Why Oklahoma Should Rehire Mark Mangino - Lost Lettermen

Why Oklahoma Should Rehire Mark Mangino

October 31st, 2012| by

By Jim Weber

If I’m Oklahoma head coach Bob Stoops, I’d place a call to Naples, FL, as soon as this season ends and tell the recipient on the other end, “Mark, we’re getting the band back together.”

Yes, I’m speaking of Mark Mangino, the disgraced former Kansas head coach who was the Sooners’ offensive coordinator from 2000-01. During his stay in Norman, Oklahoma went a combined 24-2 and won the 2000 national title with a junior-college transfer quarterback by the name of Josh Heupel.

If rehiring Mangino sounds like a crazy idea, just look to the defensive side of the ball. Former OU defensive coordinator Mike Stoops (1999-2003) returned to the same role this season after being fired as Arizona’s head coach last fall. And keep in mind that Mangino already reportedly talked to the elder Stoops about joining the Sooners’ staff in some capacity.

Let me start with why there needs to be a change.

Since former offensive coordinator Kevin Wilson left for the Indiana head job two years ago, Oklahoma’s once-dominant offense has become very average and QB Landry Jones is now a shell of his former self.

Under Wilson, Oklahoma had the best scoring offense in the nation in 2008, averaging a mind-boggling 51.1 PPG. In Wilson’s last season, the Sooners still finished 14th in scoring offense (37.2 PPG) despite Jones being a sophomore at the time.

The last two seasons under co-offensive coordinators Heupel and Jay Norvell, the Sooners’ scoring offense is only marginally better statistically (39.1 PPG in 2011, 40.1 PPG this fall) despite Jones’ increased experience and dynamic play makers this fall in RB Damien Williams and WR Kenny Stills. More importantly than those numbers, Oklahoma’s offense is consistently AWOL during its biggest games.

There was a 10-point outing against Oklahoma State last fall, a 19-point effort vs. Kansas State on Sept. 22 and last Saturday’s 13-point performance vs. Notre Dame. Sure, some of the blame goes on Jones and a creaky offensive line. But Heupel and his play calling have justifiably come under immense scrutiny for not sticking to the run game, uncreative game plans and a general lack of execution.

I actually feel bad for Heupel. Being named an offensive coordinator at the age of 32 for one of the Top 10 programs in the nation without any experience in the role is asking too much even for a folk hero like him. It actually reminds me a lot of former Texas star QB (and current UT co-offensive coordinator) Major Applewhite, whose stint as Alabama’s offensive coordinator at the age of 27 in 2007 was a flop.

But with the Sooners now just a combined 15-5 over the last season-and-a-half, it’s clear OU is moving much closer to mediocrity than another BCS title.

Enter Mangino.

He’s a mastermind of the “Air Raid” offense. He won the 2008 Orange Bowl at Kansas of all places before disgusting allegations of physical and verbal abuse led to his dismissal a year later. Mangino has been out of the game since then, saying in a recent interview with The Oklahoman that he took the time off to help his wife battle cancer. In truthfulness, Mangino probably wouldn’t have been hired anywhere considering the stigma around his name.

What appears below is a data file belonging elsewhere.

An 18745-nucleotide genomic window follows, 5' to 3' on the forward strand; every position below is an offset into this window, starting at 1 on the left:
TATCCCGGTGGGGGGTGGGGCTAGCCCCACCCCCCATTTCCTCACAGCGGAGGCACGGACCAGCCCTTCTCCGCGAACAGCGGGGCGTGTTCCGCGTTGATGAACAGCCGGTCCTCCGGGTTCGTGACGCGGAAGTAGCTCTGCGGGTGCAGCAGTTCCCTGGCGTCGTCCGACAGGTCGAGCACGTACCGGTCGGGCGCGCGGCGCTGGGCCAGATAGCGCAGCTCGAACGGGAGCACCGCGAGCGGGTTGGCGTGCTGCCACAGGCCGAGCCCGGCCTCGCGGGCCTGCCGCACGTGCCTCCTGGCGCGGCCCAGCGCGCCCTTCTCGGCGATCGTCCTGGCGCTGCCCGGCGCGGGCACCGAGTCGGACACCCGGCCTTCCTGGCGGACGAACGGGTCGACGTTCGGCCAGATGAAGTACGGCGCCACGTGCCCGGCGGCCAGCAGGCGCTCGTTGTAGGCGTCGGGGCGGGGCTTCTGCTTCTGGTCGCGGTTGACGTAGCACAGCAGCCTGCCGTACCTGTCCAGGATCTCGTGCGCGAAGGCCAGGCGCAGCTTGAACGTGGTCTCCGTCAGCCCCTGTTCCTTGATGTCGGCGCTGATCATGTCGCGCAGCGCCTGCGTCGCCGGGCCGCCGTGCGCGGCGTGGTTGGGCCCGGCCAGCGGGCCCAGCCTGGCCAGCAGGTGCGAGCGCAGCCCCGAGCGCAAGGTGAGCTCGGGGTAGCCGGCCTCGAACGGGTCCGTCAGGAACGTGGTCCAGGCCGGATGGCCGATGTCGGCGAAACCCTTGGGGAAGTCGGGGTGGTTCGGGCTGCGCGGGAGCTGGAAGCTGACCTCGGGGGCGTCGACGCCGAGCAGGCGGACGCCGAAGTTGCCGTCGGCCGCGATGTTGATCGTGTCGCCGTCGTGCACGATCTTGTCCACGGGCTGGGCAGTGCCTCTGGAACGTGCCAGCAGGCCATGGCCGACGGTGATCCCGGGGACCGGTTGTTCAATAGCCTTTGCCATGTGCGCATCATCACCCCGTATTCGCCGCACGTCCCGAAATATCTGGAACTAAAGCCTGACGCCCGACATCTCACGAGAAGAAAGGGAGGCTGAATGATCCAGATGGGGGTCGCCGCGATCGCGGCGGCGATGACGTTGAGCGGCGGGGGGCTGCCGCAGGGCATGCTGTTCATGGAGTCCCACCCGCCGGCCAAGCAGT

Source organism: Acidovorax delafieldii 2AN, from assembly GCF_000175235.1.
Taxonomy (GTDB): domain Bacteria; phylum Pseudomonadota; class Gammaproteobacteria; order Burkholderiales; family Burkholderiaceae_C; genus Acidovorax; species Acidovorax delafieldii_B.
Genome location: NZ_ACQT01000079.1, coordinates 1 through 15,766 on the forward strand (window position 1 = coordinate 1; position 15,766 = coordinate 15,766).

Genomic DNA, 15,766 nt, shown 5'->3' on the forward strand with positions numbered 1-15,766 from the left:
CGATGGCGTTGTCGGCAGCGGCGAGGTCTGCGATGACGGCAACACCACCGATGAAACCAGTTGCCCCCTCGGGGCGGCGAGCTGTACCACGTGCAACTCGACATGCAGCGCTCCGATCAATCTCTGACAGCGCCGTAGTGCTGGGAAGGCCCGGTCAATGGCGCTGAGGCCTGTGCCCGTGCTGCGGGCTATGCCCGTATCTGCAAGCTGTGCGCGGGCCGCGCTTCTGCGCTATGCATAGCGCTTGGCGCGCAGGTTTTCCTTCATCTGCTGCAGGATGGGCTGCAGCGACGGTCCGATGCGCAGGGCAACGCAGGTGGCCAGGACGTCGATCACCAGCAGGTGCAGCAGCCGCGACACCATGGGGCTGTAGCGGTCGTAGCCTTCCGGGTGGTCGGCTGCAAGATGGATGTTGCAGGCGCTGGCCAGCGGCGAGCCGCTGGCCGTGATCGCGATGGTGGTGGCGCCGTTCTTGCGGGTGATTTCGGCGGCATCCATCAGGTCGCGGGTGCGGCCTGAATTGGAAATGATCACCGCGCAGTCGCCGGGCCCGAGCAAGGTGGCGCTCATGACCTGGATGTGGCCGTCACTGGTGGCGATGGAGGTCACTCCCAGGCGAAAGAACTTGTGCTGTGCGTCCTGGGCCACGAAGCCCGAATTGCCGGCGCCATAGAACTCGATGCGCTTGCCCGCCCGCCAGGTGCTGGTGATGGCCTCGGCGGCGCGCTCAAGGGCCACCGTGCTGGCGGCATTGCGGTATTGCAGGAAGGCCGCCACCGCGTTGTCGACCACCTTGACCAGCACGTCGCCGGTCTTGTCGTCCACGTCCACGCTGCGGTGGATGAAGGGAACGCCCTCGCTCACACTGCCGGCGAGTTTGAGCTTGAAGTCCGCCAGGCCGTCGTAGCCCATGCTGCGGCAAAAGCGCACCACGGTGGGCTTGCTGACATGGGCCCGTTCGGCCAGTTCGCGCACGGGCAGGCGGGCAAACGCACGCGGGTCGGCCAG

I’ll never excuse Mangino’s alleged actions but the American public is very forgiving. And  coaches and fans are especially forgiving when it comes to a coach that wins. After all, Mike Leach (Washington State head coach) and Jim Leavitt (San Francisco 49ers linebackers coach) have recovered from abusive allegations against them at Texas Tech and USF, respectively, to find new jobs.

An athletic director would still be crazy to hire Mangino as a head coach considering all the bad PR that would come with it. But I think he is now employable as an offensive coordinator because enough time has passed, he claims to be a changed man and Stoops can assure the parents of his players that he’s the boss and none of the abuse that allegedly took place at Kansas will be tolerated at Oklahoma.

The reunion of Bob and Mike Stoops has certainly worked so far this season on the defensive side of the ball, as the Sooners have gone from ranking 31st in scoring defense (22.1 PPG) to 16th (17.4 PPG) and would be even higher if Oklahoma’s offense hadn’t put it’s “D” in so many bad positions to give up 30 points last weekend. There’s no reason to think a reunion with Mangino that relegates Heupel back to quarterbacks coach or an offensive coordinator elsewhere wouldn’t be equally successful.

In his first stint at OU, Mangino picked up right where Mike Leach left and watched Heupel throw for nearly 3,400 yards and 20 touchdown en route to a national title in 2000. No, Mangino’s second season wasn’t nearly as good, as Nate Hybl struggled mightily in 2001. But if Mangino could get former QB Todd Reesing to throw for nearly 4,000 yards and 32 TDs at Kansas like he did in 2008, imagine the kind of numbers the Sooners could put up in the Big 12 next fall with talent like QB Blake Bell and WRs Kenny Stills, Jalen Saunders and Trey Metoyer.

Not many coaches get a chance to rehire both coordinators that led to their biggest success. And it certainly appears that Oklahoma’s best chance at winning a second national title under Bob Stoops is regrouping the two coordinators that led Stoops to his first.

Jim Weber is the founder of LostLettermen.com. You can follow him on Twitter at @JimMWeber and @LostLettermen.

ND photo: Matt Cashore/US Presswire







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